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Scale Steam Locomotives

n by Rafi Ben-Shahar

The recent release of Trumpeter's 1/35 Baureihe BR 52 known as the Kriegslokomotive gave me the opportunity to examine my addiction to the Marklin steam locomotives from the world of HO model trains. The series of photographs that I present also highlights one of the ways that the brain plays tricks with "us" regarding scale perception of a model. Let's see if I can trick your mind, too...

Revell's Steam Engines

Two Revell 1/87 kits of the BR 50 and the BR 03 are fine examples of their line of steam engine kits in the popular and well established HO scale. The BR 50 is weathered whereas I retained the BR 03 in a factory-new representation to match other Marklin steam locomotives in my set. When compared to the metal BR 03 model produced by Marklin, the advantages of the fine metal mould that brings out the salient details of the relatively simple structure are instantly recognized. I added some more details and weathered the locomotive to bring it in par with the Marklin models and was curious to see how much I could achieve with a plastic kit.

Leichte Güterzug Lokomotive BR 50 was developed from 1937 onwards as a light goods locomotive for branch or badly maintained lines. From 1938 onwards the political developments in Germany led to the purchase of large numbers of these locomotives for military purposes.


Schnellzuglokomotive BR 03 was one of the fastest steam engines out of German production and pulled mainly passenger trains in the plains of Northern Germany.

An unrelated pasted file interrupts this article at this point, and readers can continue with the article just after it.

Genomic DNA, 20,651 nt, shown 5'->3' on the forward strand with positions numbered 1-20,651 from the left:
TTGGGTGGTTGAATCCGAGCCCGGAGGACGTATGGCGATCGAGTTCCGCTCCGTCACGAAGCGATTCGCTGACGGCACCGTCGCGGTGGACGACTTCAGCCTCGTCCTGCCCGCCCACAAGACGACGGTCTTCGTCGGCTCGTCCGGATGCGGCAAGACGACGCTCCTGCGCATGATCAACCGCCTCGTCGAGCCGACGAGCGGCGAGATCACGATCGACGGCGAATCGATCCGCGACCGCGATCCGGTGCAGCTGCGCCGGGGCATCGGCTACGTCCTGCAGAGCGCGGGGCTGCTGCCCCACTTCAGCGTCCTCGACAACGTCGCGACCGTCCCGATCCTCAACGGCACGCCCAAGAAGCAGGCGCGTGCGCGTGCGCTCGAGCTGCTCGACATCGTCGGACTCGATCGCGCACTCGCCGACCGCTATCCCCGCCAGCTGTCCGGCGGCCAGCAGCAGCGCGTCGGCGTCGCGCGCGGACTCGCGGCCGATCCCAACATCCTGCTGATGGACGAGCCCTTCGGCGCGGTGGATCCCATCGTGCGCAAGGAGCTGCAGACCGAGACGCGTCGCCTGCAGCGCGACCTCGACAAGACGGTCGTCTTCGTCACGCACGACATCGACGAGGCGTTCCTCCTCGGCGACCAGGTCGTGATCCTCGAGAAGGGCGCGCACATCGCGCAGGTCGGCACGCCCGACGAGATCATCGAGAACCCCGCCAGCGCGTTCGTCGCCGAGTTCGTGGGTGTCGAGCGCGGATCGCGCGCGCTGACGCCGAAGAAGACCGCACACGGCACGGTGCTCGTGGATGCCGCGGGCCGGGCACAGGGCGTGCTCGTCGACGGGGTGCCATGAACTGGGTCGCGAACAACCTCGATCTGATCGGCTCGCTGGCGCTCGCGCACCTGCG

Although not a bit weathered, the looks of the metal Marklin model beats by a margin the results that can be achieved by painting styrene plastic.

Trumpeter's BR 52

The Trumpeter kit is a class of its own. Here, the details have a close resemblance to the appearance of the real locomotive without exerting too much effort from the modeller. Yet, the eye instantly recognizes it as a model because of it's impressive size that forces the observer to view it from some distance, resulting in the model being disassociated from its intended background in the process.

BR 52 was a wartime development of the pre-war BR 50, with simplified construction which made better use of non-strategic materials. It was build in large numbers in support of the German war effort.

In conclusion, metal cast model steam locomotives of the 1/87 scale are the best representation of the real life counterparts. There are several reasons for that. First, in reality, we are accustomed to view trains from the distance and they appear as toys that blend well in the European environment. Second, the combination of metal cast and motion beat docile plastic off hand. And third, Marklin and the likes have been around for more than half a century while steam locomotives where phased out long ago. Therefore, our mind is conditioned to this reality and refuses to let anything else to interrupt with our illusions.

The detail incorporated in Trumpeter's 1/35 locomotive kit is in a class of its own


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